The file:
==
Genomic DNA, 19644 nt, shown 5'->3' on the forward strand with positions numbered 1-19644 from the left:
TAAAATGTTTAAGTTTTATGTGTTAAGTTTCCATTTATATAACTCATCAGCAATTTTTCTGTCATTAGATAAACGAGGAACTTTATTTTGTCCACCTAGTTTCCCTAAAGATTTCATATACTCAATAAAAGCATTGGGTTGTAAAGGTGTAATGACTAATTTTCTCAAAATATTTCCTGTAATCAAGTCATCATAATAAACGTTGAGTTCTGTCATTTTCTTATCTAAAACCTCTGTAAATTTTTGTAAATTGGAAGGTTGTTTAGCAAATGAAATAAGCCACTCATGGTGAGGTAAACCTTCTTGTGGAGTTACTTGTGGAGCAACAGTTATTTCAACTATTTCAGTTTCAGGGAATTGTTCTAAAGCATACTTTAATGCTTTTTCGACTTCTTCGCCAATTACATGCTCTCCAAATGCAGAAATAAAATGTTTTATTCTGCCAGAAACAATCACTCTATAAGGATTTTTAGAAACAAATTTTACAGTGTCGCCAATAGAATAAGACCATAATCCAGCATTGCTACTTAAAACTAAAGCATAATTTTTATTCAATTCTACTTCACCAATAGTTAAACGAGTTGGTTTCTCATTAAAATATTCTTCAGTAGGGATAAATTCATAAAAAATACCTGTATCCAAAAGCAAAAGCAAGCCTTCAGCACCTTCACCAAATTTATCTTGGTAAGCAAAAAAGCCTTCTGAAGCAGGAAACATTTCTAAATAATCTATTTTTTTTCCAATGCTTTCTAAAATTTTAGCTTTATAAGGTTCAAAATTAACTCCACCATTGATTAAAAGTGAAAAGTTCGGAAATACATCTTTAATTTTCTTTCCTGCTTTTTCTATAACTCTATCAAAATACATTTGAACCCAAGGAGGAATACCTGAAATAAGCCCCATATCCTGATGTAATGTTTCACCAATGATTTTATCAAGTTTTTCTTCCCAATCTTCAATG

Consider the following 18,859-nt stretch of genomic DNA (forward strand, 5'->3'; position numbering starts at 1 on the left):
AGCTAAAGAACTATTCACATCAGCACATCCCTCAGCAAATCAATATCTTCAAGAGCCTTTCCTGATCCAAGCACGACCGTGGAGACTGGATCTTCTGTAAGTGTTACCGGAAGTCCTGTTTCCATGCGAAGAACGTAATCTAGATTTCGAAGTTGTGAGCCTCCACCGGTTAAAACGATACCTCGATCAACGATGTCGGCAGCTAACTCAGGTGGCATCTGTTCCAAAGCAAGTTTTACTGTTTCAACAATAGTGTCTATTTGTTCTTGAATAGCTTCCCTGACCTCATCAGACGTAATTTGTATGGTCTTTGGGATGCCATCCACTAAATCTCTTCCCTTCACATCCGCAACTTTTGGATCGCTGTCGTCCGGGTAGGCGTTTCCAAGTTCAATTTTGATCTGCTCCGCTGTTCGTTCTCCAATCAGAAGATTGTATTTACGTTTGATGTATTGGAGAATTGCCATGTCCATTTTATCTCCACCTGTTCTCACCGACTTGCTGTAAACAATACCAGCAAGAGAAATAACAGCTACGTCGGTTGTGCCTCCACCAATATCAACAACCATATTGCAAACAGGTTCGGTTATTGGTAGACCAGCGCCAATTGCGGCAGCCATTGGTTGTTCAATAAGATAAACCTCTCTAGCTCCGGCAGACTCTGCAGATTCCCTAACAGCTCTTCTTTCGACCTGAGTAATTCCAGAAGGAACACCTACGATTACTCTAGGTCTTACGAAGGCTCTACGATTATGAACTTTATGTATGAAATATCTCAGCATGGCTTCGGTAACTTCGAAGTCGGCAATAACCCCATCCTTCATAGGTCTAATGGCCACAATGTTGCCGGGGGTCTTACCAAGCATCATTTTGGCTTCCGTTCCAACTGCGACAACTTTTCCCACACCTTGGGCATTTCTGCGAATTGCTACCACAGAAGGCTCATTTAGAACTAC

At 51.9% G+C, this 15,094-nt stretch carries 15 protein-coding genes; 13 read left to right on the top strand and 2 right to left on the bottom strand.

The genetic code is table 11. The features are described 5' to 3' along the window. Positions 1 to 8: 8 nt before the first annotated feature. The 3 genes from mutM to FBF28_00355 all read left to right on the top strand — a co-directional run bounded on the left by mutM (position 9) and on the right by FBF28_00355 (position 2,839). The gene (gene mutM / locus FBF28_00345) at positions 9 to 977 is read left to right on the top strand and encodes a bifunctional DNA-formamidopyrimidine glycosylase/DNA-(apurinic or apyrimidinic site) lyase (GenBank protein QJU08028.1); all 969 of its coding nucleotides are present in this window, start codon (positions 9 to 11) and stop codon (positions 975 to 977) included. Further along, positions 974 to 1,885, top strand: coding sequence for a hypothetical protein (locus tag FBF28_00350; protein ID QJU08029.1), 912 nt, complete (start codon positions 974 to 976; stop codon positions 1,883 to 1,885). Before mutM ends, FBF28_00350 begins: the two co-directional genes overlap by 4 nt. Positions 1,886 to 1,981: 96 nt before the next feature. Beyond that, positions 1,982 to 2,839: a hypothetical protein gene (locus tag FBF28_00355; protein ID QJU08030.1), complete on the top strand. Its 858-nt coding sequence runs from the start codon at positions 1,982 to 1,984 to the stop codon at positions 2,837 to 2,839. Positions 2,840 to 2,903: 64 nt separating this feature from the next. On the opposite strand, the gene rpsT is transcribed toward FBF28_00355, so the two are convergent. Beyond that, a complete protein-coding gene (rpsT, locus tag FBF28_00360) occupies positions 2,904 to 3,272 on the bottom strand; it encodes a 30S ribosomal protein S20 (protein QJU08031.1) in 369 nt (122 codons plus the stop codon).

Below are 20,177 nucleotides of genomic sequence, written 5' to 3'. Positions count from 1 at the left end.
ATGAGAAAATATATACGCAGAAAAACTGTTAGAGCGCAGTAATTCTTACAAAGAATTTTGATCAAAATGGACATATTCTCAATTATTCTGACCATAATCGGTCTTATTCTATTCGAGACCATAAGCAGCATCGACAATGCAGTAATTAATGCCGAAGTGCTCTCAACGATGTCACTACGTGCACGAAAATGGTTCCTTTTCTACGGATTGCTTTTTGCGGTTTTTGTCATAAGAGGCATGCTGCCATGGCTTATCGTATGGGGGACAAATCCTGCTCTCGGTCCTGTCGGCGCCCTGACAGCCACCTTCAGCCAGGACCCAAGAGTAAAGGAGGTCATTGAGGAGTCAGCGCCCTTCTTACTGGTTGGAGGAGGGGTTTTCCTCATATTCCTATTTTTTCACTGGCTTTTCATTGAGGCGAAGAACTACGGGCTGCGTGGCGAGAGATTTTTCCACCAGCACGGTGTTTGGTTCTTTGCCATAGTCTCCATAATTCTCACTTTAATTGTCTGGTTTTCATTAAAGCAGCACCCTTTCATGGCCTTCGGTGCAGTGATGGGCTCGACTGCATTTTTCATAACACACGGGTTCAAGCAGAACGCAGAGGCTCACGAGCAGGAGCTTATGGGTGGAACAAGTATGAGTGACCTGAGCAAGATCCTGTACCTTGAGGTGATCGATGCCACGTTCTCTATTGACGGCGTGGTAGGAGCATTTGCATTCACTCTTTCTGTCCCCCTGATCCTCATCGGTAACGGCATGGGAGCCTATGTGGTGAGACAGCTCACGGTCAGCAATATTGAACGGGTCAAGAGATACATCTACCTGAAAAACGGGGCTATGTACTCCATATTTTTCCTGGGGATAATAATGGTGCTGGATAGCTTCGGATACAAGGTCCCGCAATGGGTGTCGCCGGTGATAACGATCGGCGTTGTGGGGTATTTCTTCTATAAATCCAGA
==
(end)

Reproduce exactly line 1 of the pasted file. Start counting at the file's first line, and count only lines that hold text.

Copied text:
Genomic DNA, 19644 nt, shown 5'->3' on the forward strand with positions numbered 1-19644 from the left: